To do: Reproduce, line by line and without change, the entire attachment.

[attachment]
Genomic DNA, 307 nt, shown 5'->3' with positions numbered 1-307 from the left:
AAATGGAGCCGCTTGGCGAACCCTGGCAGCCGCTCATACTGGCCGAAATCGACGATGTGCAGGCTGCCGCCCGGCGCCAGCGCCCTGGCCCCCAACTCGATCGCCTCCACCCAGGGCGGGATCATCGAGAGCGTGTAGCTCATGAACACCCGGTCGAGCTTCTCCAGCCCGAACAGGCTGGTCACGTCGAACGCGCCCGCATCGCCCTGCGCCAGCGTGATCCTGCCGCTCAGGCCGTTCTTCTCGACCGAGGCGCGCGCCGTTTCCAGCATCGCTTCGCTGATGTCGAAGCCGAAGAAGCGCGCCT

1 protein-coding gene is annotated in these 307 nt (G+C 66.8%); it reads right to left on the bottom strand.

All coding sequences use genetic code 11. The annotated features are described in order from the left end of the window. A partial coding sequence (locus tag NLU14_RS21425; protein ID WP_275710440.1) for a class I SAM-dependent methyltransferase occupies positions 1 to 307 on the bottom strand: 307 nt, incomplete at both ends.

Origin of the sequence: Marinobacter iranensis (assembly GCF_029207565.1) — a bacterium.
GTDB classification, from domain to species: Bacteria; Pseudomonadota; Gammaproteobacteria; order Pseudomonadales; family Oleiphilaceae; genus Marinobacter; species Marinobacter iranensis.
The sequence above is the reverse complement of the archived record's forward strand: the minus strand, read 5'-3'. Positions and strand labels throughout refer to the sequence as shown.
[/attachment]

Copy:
Genomic DNA, 307 nt, shown 5'->3' with positions numbered 1-307 from the left:
AAATGGAGCCGCTTGGCGAACCCTGGCAGCCGCTCATACTGGCCGAAATCGACGATGTGCAGGCTGCCGCCCGGCGCCAGCGCCCTGGCCCCCAACTCGATCGCCTCCACCCAGGGCGGGATCATCGAGAGCGTGTAGCTCATGAACACCCGGTCGAGCTTCTCCAGCCCGAACAGGCTGGTCACGTCGAACGCGCCCGCATCGCCCTGCGCCAGCGTGATCCTGCCGCTCAGGCCGTTCTTCTCGACCGAGGCGCGCGCCGTTTCCAGCATCGCTTCGCTGATGTCGAAGCCGAAGAAGCGCGCCT

1 protein-coding gene is annotated in these 307 nt (G+C 66.8%); it reads right to left on the bottom strand.

All coding sequences use genetic code 11. The annotated features are described in order from the left end of the window. A partial coding sequence (locus tag NLU14_RS21425; protein ID WP_275710440.1) for a class I SAM-dependent methyltransferase occupies positions 1 to 307 on the bottom strand: 307 nt, incomplete at both ends.

Origin of the sequence: Marinobacter iranensis (assembly GCF_029207565.1) — a bacterium.
GTDB classification, from domain to species: Bacteria; Pseudomonadota; Gammaproteobacteria; order Pseudomonadales; family Oleiphilaceae; genus Marinobacter; species Marinobacter iranensis.
The sequence above is the reverse complement of the archived record's forward strand: the minus strand, read 5'-3'. Positions and strand labels throughout refer to the sequence as shown.